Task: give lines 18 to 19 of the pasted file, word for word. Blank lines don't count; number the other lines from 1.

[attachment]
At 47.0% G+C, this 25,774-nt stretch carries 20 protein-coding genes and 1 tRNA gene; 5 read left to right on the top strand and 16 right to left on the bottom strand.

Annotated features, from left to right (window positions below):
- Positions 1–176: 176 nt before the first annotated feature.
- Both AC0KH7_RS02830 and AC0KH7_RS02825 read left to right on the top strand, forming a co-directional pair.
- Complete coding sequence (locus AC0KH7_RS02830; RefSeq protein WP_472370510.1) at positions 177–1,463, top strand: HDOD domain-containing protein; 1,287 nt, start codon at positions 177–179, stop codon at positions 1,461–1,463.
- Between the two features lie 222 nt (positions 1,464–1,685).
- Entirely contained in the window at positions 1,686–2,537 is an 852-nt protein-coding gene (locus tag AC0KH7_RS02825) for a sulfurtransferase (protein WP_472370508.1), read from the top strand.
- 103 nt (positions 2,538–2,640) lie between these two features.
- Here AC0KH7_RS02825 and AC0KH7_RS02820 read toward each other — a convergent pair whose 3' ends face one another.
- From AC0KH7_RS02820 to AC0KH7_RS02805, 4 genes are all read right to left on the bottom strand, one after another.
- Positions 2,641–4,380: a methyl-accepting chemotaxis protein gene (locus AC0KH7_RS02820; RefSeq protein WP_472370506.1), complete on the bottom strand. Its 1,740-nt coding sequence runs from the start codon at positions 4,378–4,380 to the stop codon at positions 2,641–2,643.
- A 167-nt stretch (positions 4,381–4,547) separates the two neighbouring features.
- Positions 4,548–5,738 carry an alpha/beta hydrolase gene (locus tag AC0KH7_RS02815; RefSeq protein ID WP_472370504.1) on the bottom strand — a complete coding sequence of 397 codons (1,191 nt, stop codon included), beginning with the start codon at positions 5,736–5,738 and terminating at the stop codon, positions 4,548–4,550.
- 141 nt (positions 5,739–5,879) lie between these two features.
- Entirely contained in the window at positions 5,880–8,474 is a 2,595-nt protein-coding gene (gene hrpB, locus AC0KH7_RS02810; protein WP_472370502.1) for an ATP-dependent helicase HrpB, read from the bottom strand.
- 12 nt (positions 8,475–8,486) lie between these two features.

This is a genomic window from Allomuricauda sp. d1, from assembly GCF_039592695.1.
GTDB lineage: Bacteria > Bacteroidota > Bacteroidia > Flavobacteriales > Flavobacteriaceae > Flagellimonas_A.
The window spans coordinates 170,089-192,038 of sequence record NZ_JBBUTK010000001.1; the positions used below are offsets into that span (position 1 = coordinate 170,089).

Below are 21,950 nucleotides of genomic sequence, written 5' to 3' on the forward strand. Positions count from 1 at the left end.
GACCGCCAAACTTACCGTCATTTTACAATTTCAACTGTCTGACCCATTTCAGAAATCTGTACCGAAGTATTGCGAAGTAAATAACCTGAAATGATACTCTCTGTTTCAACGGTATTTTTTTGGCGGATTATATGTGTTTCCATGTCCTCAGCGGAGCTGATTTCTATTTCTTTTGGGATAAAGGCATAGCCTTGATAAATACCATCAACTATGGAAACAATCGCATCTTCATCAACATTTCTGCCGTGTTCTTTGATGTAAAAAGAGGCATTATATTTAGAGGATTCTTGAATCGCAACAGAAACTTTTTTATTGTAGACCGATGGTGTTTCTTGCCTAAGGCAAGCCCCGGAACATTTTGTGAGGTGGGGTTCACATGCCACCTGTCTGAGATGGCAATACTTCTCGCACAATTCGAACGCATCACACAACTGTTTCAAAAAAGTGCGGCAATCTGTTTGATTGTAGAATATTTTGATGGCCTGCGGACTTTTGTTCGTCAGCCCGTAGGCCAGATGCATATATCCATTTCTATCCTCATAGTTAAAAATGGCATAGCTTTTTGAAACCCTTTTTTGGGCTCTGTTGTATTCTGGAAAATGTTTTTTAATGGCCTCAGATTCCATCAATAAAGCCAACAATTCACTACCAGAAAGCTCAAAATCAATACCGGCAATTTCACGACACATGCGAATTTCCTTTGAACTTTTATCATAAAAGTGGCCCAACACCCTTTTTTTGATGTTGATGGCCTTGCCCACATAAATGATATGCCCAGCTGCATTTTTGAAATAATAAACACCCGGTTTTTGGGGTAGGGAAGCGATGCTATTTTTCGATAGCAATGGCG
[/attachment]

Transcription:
GTDB lineage: Bacteria > Bacteroidota > Bacteroidia > Flavobacteriales > Flavobacteriaceae > Flagellimonas_A.
The window spans coordinates 170,089-192,038 of sequence record NZ_JBBUTK010000001.1; the positions used below are offsets into that span (position 1 = coordinate 170,089).